ITALIAN PRODUCTS: 8/10
PRIVATE LABELS: 3/10
LOCAL BRANDS: 8/10

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Treasure hunt for Italian products at Biedronka

Our search continues to a central area of Warsaw along a main road in the most touristic part of the old city. Here we visit Biedronka, a supermarket that belongs to one of the leaders of the Polish retail chains. As we walk through the first area of stands – stocked with an unbelievable amount of all kinds of fruits and vegetables – we are hit by the strange realization that finding Italian products might not be so simple. Passing by shelves stocked with wine we memorize a type of Prosecco called La Gioiosa that costs less than 6 euro per bottle. In the frozen pizza aisle we couldn’t find one single Italian brand. Italian products seem to be a bonus for the store, but only in name. The brands that recall Italian products are all over the place with names such as ‘Sottile Gusto’ and ‘Vitalia’ among pesto and sauces which are 100% Polish made. In the end, our spirits are lifted by the sight of the coffee corner which reminds all that Lavazza and Segafredo are prestigious actors recognized all over the world and it is absolutely impossible to live without them. Both of these coffee producers are present in a number of varieties, with the 1kg bag of Lavazza whole coffee beans sold at 11.64 euro while Segafredo sold the same bag for 6.75 euro (as it was discounted 27% that day).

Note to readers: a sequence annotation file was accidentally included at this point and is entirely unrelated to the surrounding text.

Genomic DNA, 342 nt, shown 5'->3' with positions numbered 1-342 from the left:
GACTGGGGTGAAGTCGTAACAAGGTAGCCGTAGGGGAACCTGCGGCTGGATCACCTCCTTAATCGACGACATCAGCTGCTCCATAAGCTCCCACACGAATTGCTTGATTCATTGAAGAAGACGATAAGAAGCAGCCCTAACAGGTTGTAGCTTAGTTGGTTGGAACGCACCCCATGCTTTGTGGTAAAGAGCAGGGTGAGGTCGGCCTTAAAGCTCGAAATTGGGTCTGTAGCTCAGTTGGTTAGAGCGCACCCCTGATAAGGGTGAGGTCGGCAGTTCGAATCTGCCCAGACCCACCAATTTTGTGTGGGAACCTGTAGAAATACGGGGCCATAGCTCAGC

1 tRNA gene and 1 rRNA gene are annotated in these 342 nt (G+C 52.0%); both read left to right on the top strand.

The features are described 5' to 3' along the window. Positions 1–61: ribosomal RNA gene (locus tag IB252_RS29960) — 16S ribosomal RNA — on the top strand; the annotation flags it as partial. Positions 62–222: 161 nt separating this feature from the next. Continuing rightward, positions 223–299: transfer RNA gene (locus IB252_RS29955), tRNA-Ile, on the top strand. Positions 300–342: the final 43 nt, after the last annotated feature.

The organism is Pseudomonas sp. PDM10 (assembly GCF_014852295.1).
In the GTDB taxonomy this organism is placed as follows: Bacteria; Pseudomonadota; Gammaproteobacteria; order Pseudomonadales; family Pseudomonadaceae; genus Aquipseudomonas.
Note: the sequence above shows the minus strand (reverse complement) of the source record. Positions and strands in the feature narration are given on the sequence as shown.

The Assortment
ITALIAN PRODUCTS: 5/10
PRIVATE LABELS: 8/10
LOCAL BRANDS: 9/10